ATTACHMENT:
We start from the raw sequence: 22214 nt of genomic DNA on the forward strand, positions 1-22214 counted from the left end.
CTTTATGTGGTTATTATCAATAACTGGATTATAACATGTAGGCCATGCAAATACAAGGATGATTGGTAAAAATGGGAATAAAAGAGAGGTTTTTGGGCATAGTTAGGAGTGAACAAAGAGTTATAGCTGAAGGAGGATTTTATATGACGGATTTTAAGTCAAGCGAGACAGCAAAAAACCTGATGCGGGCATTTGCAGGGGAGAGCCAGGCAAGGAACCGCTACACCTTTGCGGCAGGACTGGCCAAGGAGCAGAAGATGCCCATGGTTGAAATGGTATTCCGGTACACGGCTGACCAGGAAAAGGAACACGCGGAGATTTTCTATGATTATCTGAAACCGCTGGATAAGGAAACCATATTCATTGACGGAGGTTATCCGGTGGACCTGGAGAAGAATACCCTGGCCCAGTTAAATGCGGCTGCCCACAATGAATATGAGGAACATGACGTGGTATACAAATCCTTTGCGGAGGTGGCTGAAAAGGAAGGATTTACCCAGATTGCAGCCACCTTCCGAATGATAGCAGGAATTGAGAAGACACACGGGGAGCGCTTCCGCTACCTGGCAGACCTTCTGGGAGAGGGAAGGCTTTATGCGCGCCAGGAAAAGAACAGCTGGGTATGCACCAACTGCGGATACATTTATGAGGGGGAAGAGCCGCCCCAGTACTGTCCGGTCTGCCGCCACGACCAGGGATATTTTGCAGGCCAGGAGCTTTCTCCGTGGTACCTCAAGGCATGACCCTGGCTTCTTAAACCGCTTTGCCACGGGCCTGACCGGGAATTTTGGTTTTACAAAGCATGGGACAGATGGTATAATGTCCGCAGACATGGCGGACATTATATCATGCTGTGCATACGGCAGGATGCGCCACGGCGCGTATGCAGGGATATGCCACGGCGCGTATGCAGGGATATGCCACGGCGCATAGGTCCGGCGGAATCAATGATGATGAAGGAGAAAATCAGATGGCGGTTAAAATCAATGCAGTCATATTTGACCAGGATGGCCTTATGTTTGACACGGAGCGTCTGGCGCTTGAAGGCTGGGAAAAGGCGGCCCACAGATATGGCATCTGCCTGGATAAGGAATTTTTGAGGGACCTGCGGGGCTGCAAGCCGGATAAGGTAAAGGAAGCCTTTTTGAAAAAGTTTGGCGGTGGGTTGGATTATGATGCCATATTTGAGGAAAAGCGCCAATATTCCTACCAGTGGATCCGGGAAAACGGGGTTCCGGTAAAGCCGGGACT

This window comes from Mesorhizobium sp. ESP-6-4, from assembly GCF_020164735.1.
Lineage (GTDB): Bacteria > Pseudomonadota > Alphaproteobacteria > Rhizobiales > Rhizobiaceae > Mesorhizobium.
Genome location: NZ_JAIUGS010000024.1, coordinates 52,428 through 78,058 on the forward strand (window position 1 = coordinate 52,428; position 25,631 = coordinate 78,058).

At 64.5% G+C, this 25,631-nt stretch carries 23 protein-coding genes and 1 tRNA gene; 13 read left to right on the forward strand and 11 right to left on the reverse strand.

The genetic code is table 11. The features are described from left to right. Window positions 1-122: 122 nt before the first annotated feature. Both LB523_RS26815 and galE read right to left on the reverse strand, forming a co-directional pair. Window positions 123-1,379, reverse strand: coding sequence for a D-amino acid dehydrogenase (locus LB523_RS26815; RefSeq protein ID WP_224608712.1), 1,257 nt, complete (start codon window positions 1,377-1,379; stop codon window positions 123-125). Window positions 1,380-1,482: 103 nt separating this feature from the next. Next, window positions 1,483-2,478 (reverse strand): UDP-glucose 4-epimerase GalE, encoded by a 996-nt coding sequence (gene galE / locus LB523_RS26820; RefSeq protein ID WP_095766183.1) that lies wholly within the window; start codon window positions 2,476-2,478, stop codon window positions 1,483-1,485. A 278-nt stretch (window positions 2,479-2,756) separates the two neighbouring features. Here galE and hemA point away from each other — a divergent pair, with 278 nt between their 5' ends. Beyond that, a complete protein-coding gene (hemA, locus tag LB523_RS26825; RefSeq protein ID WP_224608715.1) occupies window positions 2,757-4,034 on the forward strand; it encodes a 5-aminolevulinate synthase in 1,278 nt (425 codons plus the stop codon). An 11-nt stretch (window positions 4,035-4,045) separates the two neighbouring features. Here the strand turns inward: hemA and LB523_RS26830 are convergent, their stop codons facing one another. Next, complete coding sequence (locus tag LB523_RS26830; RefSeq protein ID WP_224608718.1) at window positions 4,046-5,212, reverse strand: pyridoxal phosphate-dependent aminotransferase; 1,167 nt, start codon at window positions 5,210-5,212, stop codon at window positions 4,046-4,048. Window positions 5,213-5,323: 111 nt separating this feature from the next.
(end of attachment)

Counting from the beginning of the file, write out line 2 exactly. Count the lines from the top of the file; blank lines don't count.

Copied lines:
CTTTATGTGGTTATTATCAATAACTGGATTATAACATGTAGGCCATGCAAATACAAGGATGATTGGTAAAAATGGGAATAAAAGAGAGGTTTTTGGGCATAGTTAGGAGTGAACAAAGAGTTATAGCTGAAGGAGGATTTTATATGACGGATTTTAAGTCAAGCGAGACAGCAAAAAACCTGATGCGGGCATTTGCAGGGGAGAGCCAGGCAAGGAACCGCTACACCTTTGCGGCAGGACTGGCCAAGGAGCAGAAGATGCCCATGGTTGAAATGGTATTCCGGTACACGGCTGACCAGGAAAAGGAACACGCGGAGATTTTCTATGATTATCTGAAACCGCTGGATAAGGAAACCATATTCATTGACGGAGGTTATCCGGTGGACCTGGAGAAGAATACCCTGGCCCAGTTAAATGCGGCTGCCCACAATGAATATGAGGAACATGACGTGGTATACAAATCCTTTGCGGAGGTGGCTGAAAAGGAAGGATTTACCCAGATTGCAGCCACCTTCCGAATGATAGCAGGAATTGAGAAGACACACGGGGAGCGCTTCCGCTACCTGGCAGACCTTCTGGGAGAGGGAAGGCTTTATGCGCGCCAGGAAAAGAACAGCTGGGTATGCACCAACTGCGGATACATTTATGAGGGGGAAGAGCCGCCCCAGTACTGTCCGGTCTGCCGCCACGACCAGGGATATTTTGCAGGCCAGGAGCTTTCTCCGTGGTACCTCAAGGCATGACCCTGGCTTCTTAAACCGCTTTGCCACGGGCCTGACCGGGAATTTTGGTTTTACAAAGCATGGGACAGATGGTATAATGTCCGCAGACATGGCGGACATTATATCATGCTGTGCATACGGCAGGATGCGCCACGGCGCGTATGCAGGGATATGCCACGGCGCGTATGCAGGGATATGCCACGGCGCATAGGTCCGGCGGAATCAATGATGATGAAGGAGAAAATCAGATGGCGGTTAAAATCAATGCAGTCATATTTGACCAGGATGGCCTTATGTTTGACACGGAGCGTCTGGCGCTTGAAGGCTGGGAAAAGGCGGCCCACAGATATGGCATCTGCCTGGATAAGGAATTTTTGAGGGACCTGCGGGGCTGCAAGCCGGATAAGGTAAAGGAAGCCTTTTTGAAAAAGTTTGGCGGTGGGTTGGATTATGATGCCATATTTGAGGAAAAGCGCCAATATTCCTACCAGTGGATCCGGGAAAACGGGGTTCCGGTAAAGCCGGGACT